Decimal fraction to Base 16 conversion problem
- 11 Comment
Recently a reader (Omar) left some comments on my post about base conversion involving a fraction. I will attempt to help him out in this post. This may clear up some problems for any other folks that may be having base conversion trouble.
“Convert the following number to from decimal to hexadecimal, stop at 4 decimal points
When dealing with floating point numbers or fractions, I find it best to use the multiplication method to figure out the conversion. The method outlined below will work for any conversion from a decimal fraction to another base. I will use Part a. as an example.
-First, multiply the original base 10 number (0.6640625) by the base you are trying to convert to.
0.6640625 * 16 = 10.62500
-”10″ is one digit in the base 16 conversion. However, we know there is no digit “10″ in base 16. We change this to “A” (0,1,2,3,4,5,6,7,8,9,A,B,C,D,E,F) Write down “A” for one of the base 16 digits.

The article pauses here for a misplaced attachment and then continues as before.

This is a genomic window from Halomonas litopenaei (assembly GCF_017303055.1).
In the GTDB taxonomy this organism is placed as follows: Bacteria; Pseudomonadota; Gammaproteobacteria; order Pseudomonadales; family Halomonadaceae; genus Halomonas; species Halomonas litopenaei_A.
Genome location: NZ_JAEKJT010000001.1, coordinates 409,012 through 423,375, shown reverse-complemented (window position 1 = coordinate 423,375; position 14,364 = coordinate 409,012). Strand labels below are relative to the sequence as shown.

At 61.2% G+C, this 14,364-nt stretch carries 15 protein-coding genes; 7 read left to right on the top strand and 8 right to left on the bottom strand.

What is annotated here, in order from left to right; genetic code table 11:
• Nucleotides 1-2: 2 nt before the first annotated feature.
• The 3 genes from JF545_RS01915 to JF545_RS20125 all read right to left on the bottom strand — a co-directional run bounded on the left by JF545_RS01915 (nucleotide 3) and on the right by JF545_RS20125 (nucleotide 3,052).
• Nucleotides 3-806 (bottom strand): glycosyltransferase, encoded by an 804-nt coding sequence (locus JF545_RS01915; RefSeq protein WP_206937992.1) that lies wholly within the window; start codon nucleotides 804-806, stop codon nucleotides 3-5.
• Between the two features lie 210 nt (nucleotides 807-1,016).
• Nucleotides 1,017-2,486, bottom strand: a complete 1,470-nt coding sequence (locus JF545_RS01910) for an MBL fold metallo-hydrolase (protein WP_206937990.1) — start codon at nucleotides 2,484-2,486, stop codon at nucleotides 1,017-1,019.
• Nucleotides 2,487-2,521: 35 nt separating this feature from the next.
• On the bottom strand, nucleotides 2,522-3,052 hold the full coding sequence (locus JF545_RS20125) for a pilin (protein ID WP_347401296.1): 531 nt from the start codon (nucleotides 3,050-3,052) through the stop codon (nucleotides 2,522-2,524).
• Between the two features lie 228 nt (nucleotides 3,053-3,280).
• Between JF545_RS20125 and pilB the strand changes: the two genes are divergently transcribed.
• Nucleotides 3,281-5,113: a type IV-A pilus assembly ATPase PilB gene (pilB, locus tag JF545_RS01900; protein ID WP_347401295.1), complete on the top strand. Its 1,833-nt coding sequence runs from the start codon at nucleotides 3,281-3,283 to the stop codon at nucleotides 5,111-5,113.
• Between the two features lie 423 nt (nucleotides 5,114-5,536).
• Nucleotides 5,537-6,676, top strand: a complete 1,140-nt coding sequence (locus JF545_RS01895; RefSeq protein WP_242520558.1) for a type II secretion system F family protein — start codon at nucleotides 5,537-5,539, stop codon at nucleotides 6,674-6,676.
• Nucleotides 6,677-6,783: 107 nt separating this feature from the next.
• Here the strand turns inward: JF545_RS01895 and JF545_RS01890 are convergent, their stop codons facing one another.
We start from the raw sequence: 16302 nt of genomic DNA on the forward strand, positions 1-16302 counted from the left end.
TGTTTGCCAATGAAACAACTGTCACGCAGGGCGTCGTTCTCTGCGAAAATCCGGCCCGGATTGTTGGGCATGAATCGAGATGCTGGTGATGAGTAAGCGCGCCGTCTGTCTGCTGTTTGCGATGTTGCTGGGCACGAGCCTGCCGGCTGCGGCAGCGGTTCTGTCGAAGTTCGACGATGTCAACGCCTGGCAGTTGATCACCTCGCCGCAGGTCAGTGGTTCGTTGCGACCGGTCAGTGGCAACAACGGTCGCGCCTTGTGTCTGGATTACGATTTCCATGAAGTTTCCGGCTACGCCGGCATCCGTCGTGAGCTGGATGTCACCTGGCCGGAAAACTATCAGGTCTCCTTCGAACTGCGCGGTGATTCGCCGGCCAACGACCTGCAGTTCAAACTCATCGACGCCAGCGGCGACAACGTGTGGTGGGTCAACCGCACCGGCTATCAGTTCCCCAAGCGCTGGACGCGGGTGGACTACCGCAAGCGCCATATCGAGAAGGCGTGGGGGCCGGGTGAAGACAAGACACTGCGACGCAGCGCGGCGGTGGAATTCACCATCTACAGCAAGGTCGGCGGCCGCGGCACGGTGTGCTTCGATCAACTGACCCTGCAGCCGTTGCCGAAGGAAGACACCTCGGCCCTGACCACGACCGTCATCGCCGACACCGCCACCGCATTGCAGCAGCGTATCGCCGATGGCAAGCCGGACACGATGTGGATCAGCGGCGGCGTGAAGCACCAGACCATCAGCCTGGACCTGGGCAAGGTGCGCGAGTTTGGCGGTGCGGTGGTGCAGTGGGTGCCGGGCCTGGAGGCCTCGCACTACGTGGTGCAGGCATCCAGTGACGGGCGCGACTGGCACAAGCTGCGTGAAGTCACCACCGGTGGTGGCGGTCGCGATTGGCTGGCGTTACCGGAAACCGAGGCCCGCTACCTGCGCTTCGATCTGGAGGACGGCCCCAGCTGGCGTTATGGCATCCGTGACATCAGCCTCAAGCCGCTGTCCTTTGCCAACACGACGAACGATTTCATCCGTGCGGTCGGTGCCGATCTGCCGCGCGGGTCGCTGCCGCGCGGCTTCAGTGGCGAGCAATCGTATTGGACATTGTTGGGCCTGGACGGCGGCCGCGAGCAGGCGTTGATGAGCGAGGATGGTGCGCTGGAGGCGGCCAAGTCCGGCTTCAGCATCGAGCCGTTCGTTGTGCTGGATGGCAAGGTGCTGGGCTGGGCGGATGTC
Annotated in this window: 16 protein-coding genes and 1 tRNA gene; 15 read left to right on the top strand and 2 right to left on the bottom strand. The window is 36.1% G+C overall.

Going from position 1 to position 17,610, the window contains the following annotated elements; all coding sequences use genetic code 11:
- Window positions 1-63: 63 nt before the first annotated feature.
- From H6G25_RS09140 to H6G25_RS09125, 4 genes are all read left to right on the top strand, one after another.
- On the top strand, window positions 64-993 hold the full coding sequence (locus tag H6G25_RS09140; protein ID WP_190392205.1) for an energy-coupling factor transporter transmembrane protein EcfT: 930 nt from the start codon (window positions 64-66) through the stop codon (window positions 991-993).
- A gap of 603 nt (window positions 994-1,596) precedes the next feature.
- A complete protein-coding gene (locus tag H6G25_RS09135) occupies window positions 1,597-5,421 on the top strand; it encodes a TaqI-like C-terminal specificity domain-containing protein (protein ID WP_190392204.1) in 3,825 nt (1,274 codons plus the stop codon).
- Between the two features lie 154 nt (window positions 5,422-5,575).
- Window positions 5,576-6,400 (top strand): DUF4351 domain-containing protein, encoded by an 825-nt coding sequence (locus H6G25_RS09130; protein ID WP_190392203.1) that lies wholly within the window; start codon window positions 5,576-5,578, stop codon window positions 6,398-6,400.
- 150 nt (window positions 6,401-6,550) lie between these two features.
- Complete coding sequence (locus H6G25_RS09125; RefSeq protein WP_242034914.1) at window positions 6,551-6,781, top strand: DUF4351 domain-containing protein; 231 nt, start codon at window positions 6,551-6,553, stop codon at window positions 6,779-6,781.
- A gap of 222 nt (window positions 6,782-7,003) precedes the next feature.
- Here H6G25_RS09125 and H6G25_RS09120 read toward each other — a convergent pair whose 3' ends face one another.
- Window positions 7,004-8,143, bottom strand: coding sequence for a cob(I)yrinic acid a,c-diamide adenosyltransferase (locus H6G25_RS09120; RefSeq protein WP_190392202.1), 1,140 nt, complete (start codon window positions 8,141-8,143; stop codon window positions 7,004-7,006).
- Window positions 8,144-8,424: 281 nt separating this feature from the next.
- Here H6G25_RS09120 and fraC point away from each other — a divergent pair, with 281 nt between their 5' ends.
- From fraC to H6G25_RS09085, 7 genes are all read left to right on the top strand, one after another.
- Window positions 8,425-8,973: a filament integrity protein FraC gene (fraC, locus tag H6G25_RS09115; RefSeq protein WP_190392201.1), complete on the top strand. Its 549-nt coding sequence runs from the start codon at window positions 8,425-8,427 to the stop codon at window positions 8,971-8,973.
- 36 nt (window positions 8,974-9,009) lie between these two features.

-Next, take the remainder from the first product (0.62500) and multiply it by your goal base again.
0.62500 * 16 = 10
-It looks like “10″ is the other digit in the base 16 conversion. We know what to do with this. Write down “A” for the other base 16 digit.
-If we had another remainder we would keep going with the same pattern of (remainder * 16). However, the last remainder came out to an even “10″ or “A”.
-Now to represent the answer take the bottom hex digit and work your way back up to the first digit you converted and write it like so.
0.6640625 in Hexadecimal = 0.AA
That’s it! You can now convert from a fraction to any other base using the same method. Don’t forget to keep your decimal point when writing the final result. I will be helping Omar with some of his other problems in future posts. Happy Base Converting!
No related posts.
Related posts brought to you by Yet Another Related Posts Plugin.